How Wonderful That: A D'var Torah for Parshat Eikev

At a temple meeting on 20 August 2008, Neil gave the following D'var Torah.

Think about when you were a child away at summer camp –playing Frisbee, baseball, and tennis, doing arts and crafts, and maybe even going boating. Remember back to what is was like to sleep in the cabins with all your friends? Staying up too late, playing flashlight tag, and making too much noise… And of course, who can forget the meals --- they were terrible. Oddly enough, it's the meals that I remember the most. It's not that I can recall how the chicken tasted or that the bug juice was diluted. I remember sitting with my friends after the meal, and singing Birkat Hamazon. We sang with tremendous energy. We created so much Ruach. It wasn't that we understood exactly why were saying the prayer --- we had just eaten to our hearts content and we were satisfied.

Parshat Eikev commands us to carry out the Miztvah of Birkat Hamazon - To quote Deut. 8:10: "And you will eat and be sated, and you shall bless the Lord your G-d, for the good land that He has given you."

Birkat HaMazon includes four blessings.

  1. Birkat Hazan (the blessing for providing food), which thanks G-d for giving food to the world,
  2. Birkat Ha-Aretz (the blessing for the land), which thanks G-d for bringing us forth from the land of Egypt, for making His covenant with us, and for giving us the land of Israel as an inheritance,
  3. Birkat Yerushalayim (the blessing for Jerusalem), which prays for the rebuilding of Jerusalem and the coming of the messiah; and
  4. Birkat Ha-Tov v'Ha-Maytiv (the blessing for being good and doing good), was added after the destruction of the Temple, although it existed before that time. It emphasizes the goodness of G-d's work, that G-d is good and does good.

Birkat HaMazon goes well beyond a thank you for the food that has been consumed. At its core, Birkat HaMazon provides a model for us to express our appreciation for life's blessings. What are these blessings? Perhaps they are our spouses and partners, our children, parents, or siblings. While all of these are truly blessings, and many of us can say that we have these blessings, having these blessings is not enough. How could we want more? It's not so much a matter of wanting more as it is a matter of appreciating the blessings that you have. As singer and songwriter Sheryl Crow tells us, "It's not having what you want, it's wanting what you've got."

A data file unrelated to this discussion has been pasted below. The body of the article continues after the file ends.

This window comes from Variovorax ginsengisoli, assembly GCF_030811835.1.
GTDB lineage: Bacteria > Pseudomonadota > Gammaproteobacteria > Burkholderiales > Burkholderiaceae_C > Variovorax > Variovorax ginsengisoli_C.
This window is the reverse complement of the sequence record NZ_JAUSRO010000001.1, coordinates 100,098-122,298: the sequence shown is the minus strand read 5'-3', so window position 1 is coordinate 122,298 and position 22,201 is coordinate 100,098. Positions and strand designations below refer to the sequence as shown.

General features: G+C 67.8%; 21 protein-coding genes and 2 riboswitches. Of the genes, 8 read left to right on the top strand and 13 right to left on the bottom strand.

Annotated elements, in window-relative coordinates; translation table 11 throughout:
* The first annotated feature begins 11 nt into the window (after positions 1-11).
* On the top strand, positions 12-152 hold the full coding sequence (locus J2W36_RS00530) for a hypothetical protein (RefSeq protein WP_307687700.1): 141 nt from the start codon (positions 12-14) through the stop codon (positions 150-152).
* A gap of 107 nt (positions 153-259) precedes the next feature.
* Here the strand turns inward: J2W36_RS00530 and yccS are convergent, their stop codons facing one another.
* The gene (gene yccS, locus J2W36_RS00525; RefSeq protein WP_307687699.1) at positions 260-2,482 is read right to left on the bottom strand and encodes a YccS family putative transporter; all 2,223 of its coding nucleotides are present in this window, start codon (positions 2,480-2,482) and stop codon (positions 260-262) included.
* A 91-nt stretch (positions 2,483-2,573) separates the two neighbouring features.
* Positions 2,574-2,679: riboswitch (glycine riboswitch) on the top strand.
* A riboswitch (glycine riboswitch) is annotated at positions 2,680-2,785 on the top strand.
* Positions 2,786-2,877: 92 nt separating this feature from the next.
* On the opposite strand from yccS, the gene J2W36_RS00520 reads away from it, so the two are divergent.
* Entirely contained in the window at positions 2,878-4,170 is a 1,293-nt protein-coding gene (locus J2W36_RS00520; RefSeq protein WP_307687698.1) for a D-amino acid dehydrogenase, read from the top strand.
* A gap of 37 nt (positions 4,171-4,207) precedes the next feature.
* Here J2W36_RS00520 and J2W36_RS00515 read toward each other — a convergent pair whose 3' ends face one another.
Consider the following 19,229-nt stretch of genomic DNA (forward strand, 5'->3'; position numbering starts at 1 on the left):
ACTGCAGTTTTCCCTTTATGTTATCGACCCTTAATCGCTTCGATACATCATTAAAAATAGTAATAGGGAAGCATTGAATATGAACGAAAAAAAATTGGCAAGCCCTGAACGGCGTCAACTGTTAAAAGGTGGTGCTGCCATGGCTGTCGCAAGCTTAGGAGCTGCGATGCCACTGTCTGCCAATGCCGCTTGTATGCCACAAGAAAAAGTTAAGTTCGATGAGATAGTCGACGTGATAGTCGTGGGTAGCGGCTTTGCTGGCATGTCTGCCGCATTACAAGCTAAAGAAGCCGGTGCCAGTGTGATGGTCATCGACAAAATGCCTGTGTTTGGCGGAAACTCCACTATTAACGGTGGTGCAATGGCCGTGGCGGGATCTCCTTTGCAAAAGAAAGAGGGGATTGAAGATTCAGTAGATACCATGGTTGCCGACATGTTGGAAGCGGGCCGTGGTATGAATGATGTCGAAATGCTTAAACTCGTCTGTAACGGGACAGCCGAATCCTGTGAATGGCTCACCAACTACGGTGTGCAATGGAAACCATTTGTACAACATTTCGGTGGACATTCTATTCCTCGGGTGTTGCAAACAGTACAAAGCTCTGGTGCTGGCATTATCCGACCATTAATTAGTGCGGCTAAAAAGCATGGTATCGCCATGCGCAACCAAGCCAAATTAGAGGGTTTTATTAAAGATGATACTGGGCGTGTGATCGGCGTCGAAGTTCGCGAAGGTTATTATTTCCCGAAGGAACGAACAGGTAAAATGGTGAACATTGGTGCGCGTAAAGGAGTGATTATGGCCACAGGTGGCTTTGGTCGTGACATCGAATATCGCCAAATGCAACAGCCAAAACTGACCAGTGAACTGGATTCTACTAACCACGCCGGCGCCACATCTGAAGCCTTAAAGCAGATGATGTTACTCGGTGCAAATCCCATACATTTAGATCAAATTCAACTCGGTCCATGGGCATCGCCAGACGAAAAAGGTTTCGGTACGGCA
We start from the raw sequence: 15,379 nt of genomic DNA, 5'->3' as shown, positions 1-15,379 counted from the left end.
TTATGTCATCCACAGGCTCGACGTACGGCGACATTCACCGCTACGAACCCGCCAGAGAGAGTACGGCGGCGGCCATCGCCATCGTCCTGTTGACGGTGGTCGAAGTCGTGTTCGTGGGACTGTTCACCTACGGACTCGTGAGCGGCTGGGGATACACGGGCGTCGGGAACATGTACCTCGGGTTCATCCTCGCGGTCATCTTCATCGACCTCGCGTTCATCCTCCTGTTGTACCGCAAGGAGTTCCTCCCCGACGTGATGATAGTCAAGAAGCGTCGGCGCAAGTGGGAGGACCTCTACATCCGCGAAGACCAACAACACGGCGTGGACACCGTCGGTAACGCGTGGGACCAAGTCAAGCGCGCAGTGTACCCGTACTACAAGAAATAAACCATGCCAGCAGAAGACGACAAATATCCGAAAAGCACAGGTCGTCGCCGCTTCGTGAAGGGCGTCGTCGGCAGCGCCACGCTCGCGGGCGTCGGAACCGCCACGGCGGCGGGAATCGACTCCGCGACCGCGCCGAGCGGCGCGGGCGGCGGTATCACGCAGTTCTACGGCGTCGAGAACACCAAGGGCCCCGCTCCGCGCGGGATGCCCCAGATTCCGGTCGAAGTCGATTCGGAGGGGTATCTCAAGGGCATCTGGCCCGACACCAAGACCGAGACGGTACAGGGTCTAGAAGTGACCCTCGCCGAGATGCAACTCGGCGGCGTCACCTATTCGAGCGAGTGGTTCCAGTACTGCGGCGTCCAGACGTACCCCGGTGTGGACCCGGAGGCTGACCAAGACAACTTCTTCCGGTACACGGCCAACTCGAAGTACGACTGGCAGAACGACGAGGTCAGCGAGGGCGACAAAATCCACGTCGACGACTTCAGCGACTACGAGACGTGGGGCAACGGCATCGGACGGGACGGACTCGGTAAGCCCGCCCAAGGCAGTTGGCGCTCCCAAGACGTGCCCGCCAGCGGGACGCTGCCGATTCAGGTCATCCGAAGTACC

In addition to Sheryl Crow's simple words of wisdom, my father offers his own words of wisdom which also inspire me. My Dad starts off all family gatherings, meals, and conversations with a very simple phrase: How wonderful that. He hasn't always viewed the world with such amazing optimism. His life hasn't been easy and he didn't always have food to eat. In fact, he survived the Holocaust as a twenty-two year old weighing a mere eighty pounds. What makes his outlook so amazing is that he was able to overcome all his hardship, provide for his family and community, and then ultimately acknowledge it's how he perceives all aspects of his life that make him blessed. How wonderful that he can really take such joy in all that surrounds him.

That pretty much sums it up; we can only truly be satisfied when we can reflect and appreciate everything wonderful around us.

A week and a half ago, Debbie and I had the opportunity to experience Birkat Hamazon camp Newman style, with our children at the PTS Family Shabbat at Camp Newman.

How wonderful that we can celebrate Shabbat and say Birkat Hamazon with our children at Camp Newman

And ... How wonderful that we've been entrusted by our congregation to provide the leadership to enable the Temple to flourish.

Please join me as we say the blessing for community service together.

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